I can only hope that we will see more of the lead characters presented here in future works, maybe even Episode VII…

Story: Excellent plotline. The author does a great job of introducing two new characters and actually make you care about them. Not to mention, the storytelling is second-to-none.

Recommended:  FOR ALL FANS (Guys, if your wife/girlfriend typically only reads “girly-books” – this might make a good launching point into Star Wars fiction for her.)

Comics: Star Wars – Shattered Empire (mini-series)

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In one month Star Wars: The Force Awakens will hit theaters worldwide. The hype is real. So now is the time to catch up on all the Star Wars media you can. A great place to start is right here with the Shattered Empire mini-series from Marvel.

Shattered Empire picks up during the final scenes of Return of the Jedi and follows our heroes on their adventures immediately after. Of course, all of the expected faces are seen during the four-issues that make up Shattered Empire; Han Solo, Luke Sky Walker, etc. But we’re also introduced to two new characters; Shara Bey and her husband, Kes Dameron.  If you’ve been paying attention to the character bios from the upcoming movie, you may recognize the name “Dameron”. Episode VII features a character by name of Poe Dameron. So, it’s a logical conclusion that these new characters are his parents. But, who knows for sure. We’ll have to wait and see.

There’s so much packed into the four issues that I’d love to dive into, but discussing them here would be a disservice. It’s killing me not to talk about the hologram of the….  nevermind….   or how Leia seems to have a….   nevermind.  I’d better stop now. If you’re a fan of Star Wars, this mini-series is a MUST READ. So many new questions are ignited just through this book alone. I’m eager to see how much of what is presented here ties in to the new movie. So if that’s your cup of tea, Shattered Empire makes for a great read.

The four issues are combined into a trade paperback that goes on sale tomorrow.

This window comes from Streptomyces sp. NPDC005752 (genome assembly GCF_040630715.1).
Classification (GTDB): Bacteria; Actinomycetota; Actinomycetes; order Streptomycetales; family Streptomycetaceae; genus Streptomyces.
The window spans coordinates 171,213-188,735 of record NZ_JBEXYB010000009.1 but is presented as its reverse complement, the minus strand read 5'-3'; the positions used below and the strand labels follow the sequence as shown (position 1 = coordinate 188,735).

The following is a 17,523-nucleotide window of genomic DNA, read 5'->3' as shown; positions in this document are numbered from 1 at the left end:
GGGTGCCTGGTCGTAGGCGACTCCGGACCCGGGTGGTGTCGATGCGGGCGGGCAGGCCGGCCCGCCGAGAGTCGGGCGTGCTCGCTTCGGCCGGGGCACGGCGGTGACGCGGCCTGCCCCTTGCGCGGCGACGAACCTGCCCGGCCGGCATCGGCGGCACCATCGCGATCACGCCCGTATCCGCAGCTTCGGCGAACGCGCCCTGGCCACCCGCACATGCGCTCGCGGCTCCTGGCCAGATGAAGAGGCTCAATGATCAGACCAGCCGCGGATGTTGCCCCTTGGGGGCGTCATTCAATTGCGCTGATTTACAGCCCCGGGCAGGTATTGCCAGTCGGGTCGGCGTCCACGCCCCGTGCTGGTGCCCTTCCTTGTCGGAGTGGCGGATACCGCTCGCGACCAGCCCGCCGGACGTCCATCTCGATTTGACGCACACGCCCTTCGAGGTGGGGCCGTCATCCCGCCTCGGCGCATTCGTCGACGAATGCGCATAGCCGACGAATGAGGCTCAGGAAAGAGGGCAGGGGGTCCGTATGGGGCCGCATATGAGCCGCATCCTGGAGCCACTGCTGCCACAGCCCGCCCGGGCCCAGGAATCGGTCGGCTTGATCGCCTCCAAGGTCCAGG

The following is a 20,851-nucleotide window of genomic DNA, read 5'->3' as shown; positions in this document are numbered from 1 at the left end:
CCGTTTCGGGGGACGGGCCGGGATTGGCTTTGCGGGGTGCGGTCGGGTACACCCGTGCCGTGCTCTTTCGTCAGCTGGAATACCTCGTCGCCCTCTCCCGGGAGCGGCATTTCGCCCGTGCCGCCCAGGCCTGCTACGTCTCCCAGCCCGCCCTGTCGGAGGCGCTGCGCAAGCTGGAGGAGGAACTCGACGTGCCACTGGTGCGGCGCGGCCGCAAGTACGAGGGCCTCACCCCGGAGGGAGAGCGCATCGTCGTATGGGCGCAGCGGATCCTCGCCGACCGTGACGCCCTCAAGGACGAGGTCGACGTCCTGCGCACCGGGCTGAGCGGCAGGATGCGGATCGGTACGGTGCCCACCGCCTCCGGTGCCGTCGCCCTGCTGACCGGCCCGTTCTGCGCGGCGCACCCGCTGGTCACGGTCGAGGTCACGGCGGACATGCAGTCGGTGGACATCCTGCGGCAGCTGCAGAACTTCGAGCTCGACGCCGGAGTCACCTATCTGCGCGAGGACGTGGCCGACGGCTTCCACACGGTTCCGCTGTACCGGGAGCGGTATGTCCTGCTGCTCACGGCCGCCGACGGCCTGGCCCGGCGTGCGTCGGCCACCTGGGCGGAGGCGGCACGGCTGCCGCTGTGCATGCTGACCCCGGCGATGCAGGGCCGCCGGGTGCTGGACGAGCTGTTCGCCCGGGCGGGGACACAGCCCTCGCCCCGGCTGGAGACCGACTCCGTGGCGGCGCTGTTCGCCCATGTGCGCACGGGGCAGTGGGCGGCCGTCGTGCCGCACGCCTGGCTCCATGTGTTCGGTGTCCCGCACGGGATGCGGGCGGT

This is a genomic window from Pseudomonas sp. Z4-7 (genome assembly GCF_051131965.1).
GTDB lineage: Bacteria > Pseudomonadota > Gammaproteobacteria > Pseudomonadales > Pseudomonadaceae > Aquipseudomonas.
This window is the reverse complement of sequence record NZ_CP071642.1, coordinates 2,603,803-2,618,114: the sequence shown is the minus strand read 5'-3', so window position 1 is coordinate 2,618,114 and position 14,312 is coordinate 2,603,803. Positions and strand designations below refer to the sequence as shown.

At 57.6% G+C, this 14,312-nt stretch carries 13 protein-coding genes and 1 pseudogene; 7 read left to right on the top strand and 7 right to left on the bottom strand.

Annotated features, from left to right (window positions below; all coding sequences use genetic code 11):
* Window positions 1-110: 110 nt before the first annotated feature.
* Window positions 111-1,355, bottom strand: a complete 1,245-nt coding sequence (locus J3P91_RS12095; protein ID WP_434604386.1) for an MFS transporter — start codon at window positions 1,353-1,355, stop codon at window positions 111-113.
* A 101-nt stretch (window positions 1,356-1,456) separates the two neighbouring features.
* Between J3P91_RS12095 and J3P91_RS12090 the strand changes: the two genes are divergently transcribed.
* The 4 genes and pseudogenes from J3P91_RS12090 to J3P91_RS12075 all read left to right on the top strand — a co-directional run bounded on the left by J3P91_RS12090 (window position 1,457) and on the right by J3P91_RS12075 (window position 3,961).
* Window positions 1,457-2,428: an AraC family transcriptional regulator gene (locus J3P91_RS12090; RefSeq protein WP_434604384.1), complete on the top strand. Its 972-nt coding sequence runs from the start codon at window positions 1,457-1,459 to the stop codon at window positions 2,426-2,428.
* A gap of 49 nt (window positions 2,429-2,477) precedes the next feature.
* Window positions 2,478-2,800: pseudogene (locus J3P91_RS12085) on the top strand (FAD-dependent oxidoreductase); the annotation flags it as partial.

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Artwork: Excellent. The art in this book is very modern and standard for today’s books. Some of the best in the Marvel Star Wars prints so far.

Story: This story serves as both a finishing touch to the original trilogy, while also planting some of the basic seeds for what may be coming with Episode VII. How much remains to be seen. But I have feeling revisiting this mini-series after the movie is released will be very enlightening.

Recommended:  Yes. This book is a must read for any Star Wars fan. Those who are fans of the original trilogy and are looking forward to the new film should not hesitate to make this purchase.

Comics: Star Wars – Lando (miniseries)

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As we draw ever closer to the release of the new Star Wars movie, another Star Wars/Marvel miniseries has come to a close. This month saw the final issue of the Lando short-run, and I must say, this was a really great book.

At first, I wasn’t too sure just how good a comic featuring a character such as Lando Calrissian would be. I mean, I like Lando. He’s a great character. But I wasn’t sure if he’d be able to headline his own title. Years ago I read a few of the EU Lando novels and I felt that they left a bit to be desired. I’m happy to say that my fears were completely unfounded. This miniseries was absolutely fantastic. The team at Marvel have done a great job at capturing the persona of Lando. His wit and slick persona are perfectly represented here. On top of that, we have an excellent story that reels you in completely. I found myself waiting impatiently each month for the new issue to drop.

As usual, I don’t want to risk spoiling any of the story here. But we do get to see and learn a bit more about Lando’s sidekick, Lobot. We also get a bit of insight into Lando’s real personality and moral compass. (Moreso than we we see in the films.) Of course, there’s still plenty of smooth-talking scoundrel to go around.

All in all, this is really a great book from Lucasfilm and Marvel.

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Artwork: The art here is a very “paintish”, cell-shaded type style. Not my favorite type of comic book art, but it’s well done and fit’s the content nicely.

Story: The storyline is great! No spoilers, but the plot centers on Lando and his team taking on a heist that ends up being way more than they bargained for. Surprisingly, quite a bit of good lore here as well.

Recommended:  Yes. This is a book that’s very accessible to almost anyone, but OT and Lando fans especially will find a lot of enjoyment.